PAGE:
73.9 F
College Station
Wednesday, June 23, 2021

Parents Protest Elite New York School's Plan to Ax Advanced Math

Local News

College Station Bans Traditional Pet Shops

At Thursday's meeting, the College Station city council passed an ordinance that prohibits the sale of non-rescue dogs and cats in pet...

College Station to Vote on ROO in Special Meeting Today

The College Station City Council meets Monday at 4 p.m. at city hall to consider a Restricted Occupancy Overlay (ROO). The ordinance would allow single-family...

College Station Plans on Borrowing Additional $62 Million Without Taxpayer Vote

The College Station City Council voted to begin the process of issuing $62 million in certificates of obligations for capital projects. The...

Brazos Valley Hospitalizations Continue to Decline After Mask Order Rescinded

Texas Governor Greg Abbott issued Executive Order GA-34 on March 2, 2021, and the order went into effect on March 10, 2021....

Inequity just doesn’t add up.

At an elite school in New York City, that must be the thinking.

As reported by the New York Post, Manhattan’s Lab Middle School for Collaborative Studies recently planned to end courses in accelerated mathematics.

Last weekend, Principal Megan Adams made it clear in an email:

“We will no longer have leveled math courses at Lab Middle School.”

Not to worry — the change didn’t come willy-nilly:

 “I know this is a change. I assure you that this decision was not made lightly.”

The news hit retired Lab teacher Maggie Feurtado particularly hard: Nearly ten years ago, she founded the program.

As expressed to the Post, she’s “simply appalled.”

Maggie may know the motive:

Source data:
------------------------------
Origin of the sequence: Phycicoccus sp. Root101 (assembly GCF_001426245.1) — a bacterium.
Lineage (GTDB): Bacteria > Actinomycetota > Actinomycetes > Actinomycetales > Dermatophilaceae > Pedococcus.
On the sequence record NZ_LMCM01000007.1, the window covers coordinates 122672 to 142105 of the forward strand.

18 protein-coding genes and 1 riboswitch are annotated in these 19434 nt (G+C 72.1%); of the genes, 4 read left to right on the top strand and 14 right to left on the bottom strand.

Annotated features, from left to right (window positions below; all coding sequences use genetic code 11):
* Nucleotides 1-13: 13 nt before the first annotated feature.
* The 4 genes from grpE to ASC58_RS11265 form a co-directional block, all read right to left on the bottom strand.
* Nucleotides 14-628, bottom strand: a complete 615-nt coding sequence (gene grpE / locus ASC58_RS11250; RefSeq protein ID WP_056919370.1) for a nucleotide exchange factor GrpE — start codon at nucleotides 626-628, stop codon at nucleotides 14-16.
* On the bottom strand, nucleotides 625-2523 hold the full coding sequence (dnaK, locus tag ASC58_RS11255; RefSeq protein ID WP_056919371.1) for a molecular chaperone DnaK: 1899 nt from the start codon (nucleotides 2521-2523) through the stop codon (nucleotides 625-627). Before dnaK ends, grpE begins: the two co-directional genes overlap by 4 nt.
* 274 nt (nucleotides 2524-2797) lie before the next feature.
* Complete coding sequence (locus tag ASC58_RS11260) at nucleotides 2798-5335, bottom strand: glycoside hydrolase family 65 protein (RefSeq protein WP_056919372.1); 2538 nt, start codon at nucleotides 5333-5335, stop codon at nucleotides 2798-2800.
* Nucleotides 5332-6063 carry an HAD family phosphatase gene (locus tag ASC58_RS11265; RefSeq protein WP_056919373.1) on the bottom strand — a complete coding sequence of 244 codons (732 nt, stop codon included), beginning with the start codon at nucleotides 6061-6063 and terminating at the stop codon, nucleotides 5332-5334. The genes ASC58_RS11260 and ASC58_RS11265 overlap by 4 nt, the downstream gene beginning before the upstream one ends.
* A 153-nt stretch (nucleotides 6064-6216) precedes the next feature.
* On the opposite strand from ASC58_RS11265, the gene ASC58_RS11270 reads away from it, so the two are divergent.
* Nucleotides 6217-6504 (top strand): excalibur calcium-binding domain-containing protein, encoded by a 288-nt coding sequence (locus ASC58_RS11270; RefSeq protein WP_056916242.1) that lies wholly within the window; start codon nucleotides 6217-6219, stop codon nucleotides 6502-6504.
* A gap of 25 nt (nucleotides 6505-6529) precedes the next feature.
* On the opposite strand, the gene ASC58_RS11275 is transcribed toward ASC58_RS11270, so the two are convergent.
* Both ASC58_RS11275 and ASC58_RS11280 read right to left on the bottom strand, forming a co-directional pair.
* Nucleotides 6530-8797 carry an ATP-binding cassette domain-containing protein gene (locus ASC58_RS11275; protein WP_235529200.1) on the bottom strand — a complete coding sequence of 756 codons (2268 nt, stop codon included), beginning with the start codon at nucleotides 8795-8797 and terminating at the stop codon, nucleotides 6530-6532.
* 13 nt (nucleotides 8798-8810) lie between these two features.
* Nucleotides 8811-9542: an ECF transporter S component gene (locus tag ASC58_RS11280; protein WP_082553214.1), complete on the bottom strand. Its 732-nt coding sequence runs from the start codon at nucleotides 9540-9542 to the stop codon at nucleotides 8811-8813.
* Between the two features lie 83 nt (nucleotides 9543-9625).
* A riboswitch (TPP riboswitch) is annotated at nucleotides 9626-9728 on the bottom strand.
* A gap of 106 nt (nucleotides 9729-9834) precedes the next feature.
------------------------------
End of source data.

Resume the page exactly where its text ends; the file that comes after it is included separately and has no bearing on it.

“This is all in the name of equity. And it’s likely coming from above.”

“But it’s misguided,” she insisted. “Having everyone in the same class hurts everybody.”

In response to a sizable backlash, on Tuesday, Principal Megan called the announcement “premature.”

Therefore:

“We will be holding community meetings where parents and educators can hear from one another, and school leadership can collect feedback.”

For now, the plan to do away with separate advanced math courses will be put on “pause.”

If Lab goes through with the elimination, it won’t exactly be blazing a trail.

As covered by RedState’s Mike Miller in February, Boston Public Schools suspended advanced classes in general.

The reason, per Superintendent Brenda Cassellius: “a lot of inequities.”

“There’s been a lot of inequities that have been brought to the light in the pandemic that we have to address. There’s a lot of work we have to do in the district to be antiracist and have policies where all of our students have a fair shot at an equitable and excellent education.”

In January, I profiled Fairfax County, Virginia’s Thomas Jefferson High School for Science and Technology.

Traditionally a place for “gifted” students, it was ranked America’s No. 1 high school in 2020.

Per The Federalist, “Most TJ students have tested in the top 2% of nationally normed tests that measure cognitive development, with IQ levels largely ranging from gifted at

Continue reading on RedState

More articles

- Advertisement -

State News

Abbott Announces Special Session Starting July 8

Just a few weeks after the regular legislative session came to a close, Gov. Greg Abbott announced the first of multiple special sessions would...

Bipartisan Group of Lawmakers Request Medicaid Expansion in Special Session

On Monday, a bipartisan group of Texas lawmakers sent a letter to Texas Governor Greg Abbott, asking him to put the topic of Medicaid...

Autopsy Report: Property Taxes Will Continue to Rise in Texas

As Texans’ property taxes continue to rise, the Texas Legislature took no decisive action to lower them across the board. Three experts discuss what...

Sid Miller Declines Run for Governor, Will Seek Re-Election

Texas Agriculture Commissioner Sid Miller announced this week he would run for a third term in 2022, putting to rest any speculation that he...

Polling Shows Wright Leading Ellzey in July Congressional Runoff

North Texas temperatures are heating up this summer, but the competition for an open seat in Congress may be cooling down as polling shows...

Continue reading on RedState